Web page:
Computer Organization

Regardless of differences in physical appearance, virtually every computer may be envisioned as being divided into six logical units or sections:

  1. Input unit. This is the "receiving" section of the computer. It obtains information (data and computer programs) from input devices (e.g., the keyboard and the mouse) and places this information at the disposal of the other units so that it can be processed. Information also can be entered in many other ways, including by speaking to your computer, scanning images and having your computer receive information from a network, such as the Internet.
  2. Output unit. This is the "shipping" section of the computer. It takes information that the computer has processed and places it on various output devices to make the information available for use outside the computer. Most information output from computers today is displayed on screens, printed on paper or used to control other devices. Computers also can output their information to networks, such as the Internet.
  3. Memory unit. This is the rapid-access, relatively low-capacity "warehouse" section of the computer. The memory unit retains information entered through the input unit so that it will be immediately available for processing when needed. The memory unit also retains processed information until it can be placed on output devices by the output unit. Information in the memory unit is typically lost when the computer's power is turned off. The memory unit is often called either memory or primary memory. (Historically, this unit has been called "core memory," but that term is fading from use today.)
  4. Arithmetic and logic unit (ALU). This is the "manufacturing" section of the computer. It is responsible for performing calculations, such as addition, subtraction, multiplication and division. It contains the decision mechanisms that allow the computer, for example, to compare two items from the memory unit to determine whether they are equal.
  5. Central processing unit (CPU). This is the "administrative" section of the computer. It coordinates and supervises the operation of the other sections. The CPU tells the input unit when information should be read into the memory unit, tells the ALU when information from the memory unit should be used in calculations and tells the output unit when to send information from the memory unit to certain output devices. Many of today's computers have multiple CPUs and thus can perform many operations simultaneouslysuch computers are called multiprocessors.
  6. Secondary storage unit. This is the long-term, high-capacity "warehousing" section of the computer. Programs or data not actively being used by the other units normally are placed on secondary storage devices, such as your hard drive, until they are again needed, hours, days, months or even years later. Information in secondary storage takes much longer to access than information in primary memory, but the cost per unit of secondary storage is much less than that of primary memory. Other secondary storage devices include CDs and DVDs, which can hold up to hundreds of millions of characters and billions of characters, respectively.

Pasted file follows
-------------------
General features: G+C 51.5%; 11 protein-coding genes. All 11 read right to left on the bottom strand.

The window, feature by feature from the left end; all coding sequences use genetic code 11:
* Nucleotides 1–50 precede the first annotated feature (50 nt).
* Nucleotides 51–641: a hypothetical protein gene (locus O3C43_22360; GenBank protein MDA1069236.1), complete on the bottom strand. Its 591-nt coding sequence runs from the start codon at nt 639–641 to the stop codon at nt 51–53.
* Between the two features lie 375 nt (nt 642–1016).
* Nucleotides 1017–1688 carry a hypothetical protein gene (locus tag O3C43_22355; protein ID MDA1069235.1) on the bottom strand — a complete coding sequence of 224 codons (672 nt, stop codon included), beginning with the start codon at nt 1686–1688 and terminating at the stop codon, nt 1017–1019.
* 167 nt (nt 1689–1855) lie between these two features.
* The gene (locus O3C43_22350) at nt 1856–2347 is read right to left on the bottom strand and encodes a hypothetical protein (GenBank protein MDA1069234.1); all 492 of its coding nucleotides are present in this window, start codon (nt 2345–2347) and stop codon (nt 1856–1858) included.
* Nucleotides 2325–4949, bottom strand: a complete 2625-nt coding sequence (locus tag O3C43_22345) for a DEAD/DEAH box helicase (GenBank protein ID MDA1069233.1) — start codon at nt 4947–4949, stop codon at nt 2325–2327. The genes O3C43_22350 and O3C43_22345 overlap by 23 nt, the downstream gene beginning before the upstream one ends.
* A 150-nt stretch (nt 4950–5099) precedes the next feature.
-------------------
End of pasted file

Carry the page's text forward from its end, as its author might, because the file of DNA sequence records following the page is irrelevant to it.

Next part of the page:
Preface

Index

    Introduction to Computers, the Internet and Visual C#

    Introduction to the Visual C# 2005 Express Edition IDE

    Introduction to C# Applications

    Introduction to Classes and Objects

    Control Statements: Part 1

    Control Statements: Part 2

    Methods: A Deeper Look

    Arrays

    Classes and Objects: A Deeper Look

    Object-Oriented Programming: Inheritance

    Polymorphism, Interfaces & Operator Overloading

    Exception Handling

    Graphical User Interface Concepts: Part 1

    Graphical User Interface Concepts: Part 2

    Multithreading

    Strings, Characters and Regular Expressions

    Graphics and Multimedia

    Files and Streams

    Extensible Markup Language (XML)

    Database, SQL and ADO.NET

    ASP.NET 2.0, Web Forms and Web Controls

    Web Services

    Networking: Streams-Based Sockets and Datagrams

    Searching and Sorting

    Data Structures

    Generics

    Collections

    Appendix A. Operator Precedence Chart

    Appendix B. Number Systems

    Appendix C. Using the Visual Studio 2005 Debugger

    Appendix D. ASCII Character Set

    Appendix E. Unicode®

    Appendix F. Introduction to XHTML: Part 1

    Appendix G. Introduction to XHTML: Part 2

    Appendix H. HTML/XHTML Special Characters

    Appendix I. HTML/XHTML Colors

    Appendix J. ATM Case Study Code

    Appendix K. UML 2: Additional Diagram Types

    Appendix L. Simple Types

    Index



    Visual C# How to Program
    Visual C# 2005 How to Program (2nd Edition)
    ISBN: 0131525239
    EAN: 2147483647
    Year: 2004
    Pages: 600

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